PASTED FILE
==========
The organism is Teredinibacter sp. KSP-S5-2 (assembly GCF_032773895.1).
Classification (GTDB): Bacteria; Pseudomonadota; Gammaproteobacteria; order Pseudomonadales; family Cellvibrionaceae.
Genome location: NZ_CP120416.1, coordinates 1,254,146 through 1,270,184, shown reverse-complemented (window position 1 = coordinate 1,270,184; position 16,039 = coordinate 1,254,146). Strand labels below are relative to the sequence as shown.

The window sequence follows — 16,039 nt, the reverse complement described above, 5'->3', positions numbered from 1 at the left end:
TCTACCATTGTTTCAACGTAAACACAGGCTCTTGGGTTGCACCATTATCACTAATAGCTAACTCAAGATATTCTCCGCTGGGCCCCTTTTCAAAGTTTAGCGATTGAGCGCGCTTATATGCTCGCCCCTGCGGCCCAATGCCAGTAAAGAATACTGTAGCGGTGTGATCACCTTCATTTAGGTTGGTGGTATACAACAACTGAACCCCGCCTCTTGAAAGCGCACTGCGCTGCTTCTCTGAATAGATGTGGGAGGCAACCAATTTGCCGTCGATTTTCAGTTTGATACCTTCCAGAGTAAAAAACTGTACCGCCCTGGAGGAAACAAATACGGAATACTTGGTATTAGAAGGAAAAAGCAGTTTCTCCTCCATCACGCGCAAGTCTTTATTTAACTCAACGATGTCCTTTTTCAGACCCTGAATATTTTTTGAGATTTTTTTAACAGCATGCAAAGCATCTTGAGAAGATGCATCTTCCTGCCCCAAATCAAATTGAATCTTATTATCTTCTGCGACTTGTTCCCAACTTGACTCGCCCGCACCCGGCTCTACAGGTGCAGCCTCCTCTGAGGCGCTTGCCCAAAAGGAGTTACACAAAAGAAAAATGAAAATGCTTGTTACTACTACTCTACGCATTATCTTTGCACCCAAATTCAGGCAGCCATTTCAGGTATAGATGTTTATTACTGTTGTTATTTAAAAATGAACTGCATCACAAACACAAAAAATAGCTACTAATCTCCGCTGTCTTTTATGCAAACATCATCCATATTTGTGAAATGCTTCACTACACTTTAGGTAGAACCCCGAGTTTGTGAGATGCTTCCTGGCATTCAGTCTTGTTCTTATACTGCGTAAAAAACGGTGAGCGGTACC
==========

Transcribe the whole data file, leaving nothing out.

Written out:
The organism is Teredinibacter sp. KSP-S5-2 (assembly GCF_032773895.1).
Classification (GTDB): Bacteria; Pseudomonadota; Gammaproteobacteria; order Pseudomonadales; family Cellvibrionaceae.
Genome location: NZ_CP120416.1, coordinates 1,254,146 through 1,270,184, shown reverse-complemented (window position 1 = coordinate 1,270,184; position 16,039 = coordinate 1,254,146). Strand labels below are relative to the sequence as shown.

The window sequence follows — 16,039 nt, the reverse complement described above, 5'->3', positions numbered from 1 at the left end:
TCTACCATTGTTTCAACGTAAACACAGGCTCTTGGGTTGCACCATTATCACTAATAGCTAACTCAAGATATTCTCCGCTGGGCCCCTTTTCAAAGTTTAGCGATTGAGCGCGCTTATATGCTCGCCCCTGCGGCCCAATGCCAGTAAAGAATACTGTAGCGGTGTGATCACCTTCATTTAGGTTGGTGGTATACAACAACTGAACCCCGCCTCTTGAAAGCGCACTGCGCTGCTTCTCTGAATAGATGTGGGAGGCAACCAATTTGCCGTCGATTTTCAGTTTGATACCTTCCAGAGTAAAAAACTGTACCGCCCTGGAGGAAACAAATACGGAATACTTGGTATTAGAAGGAAAAAGCAGTTTCTCCTCCATCACGCGCAAGTCTTTATTTAACTCAACGATGTCCTTTTTCAGACCCTGAATATTTTTTGAGATTTTTTTAACAGCATGCAAAGCATCTTGAGAAGATGCATCTTCCTGCCCCAAATCAAATTGAATCTTATTATCTTCTGCGACTTGTTCCCAACTTGACTCGCCCGCACCCGGCTCTACAGGTGCAGCCTCCTCTGAGGCGCTTGCCCAAAAGGAGTTACACAAAAGAAAAATGAAAATGCTTGTTACTACTACTCTACGCATTATCTTTGCACCCAAATTCAGGCAGCCATTTCAGGTATAGATGTTTATTACTGTTGTTATTTAAAAATGAACTGCATCACAAACACAAAAAATAGCTACTAATCTCCGCTGTCTTTTATGCAAACATCATCCATATTTGTGAAATGCTTCACTACACTTTAGGTAGAACCCCGAGTTTGTGAGATGCTTCCTGGCATTCAGTCTTGTTCTTATACTGCGTAAAAAACGGTGAGCGGTACC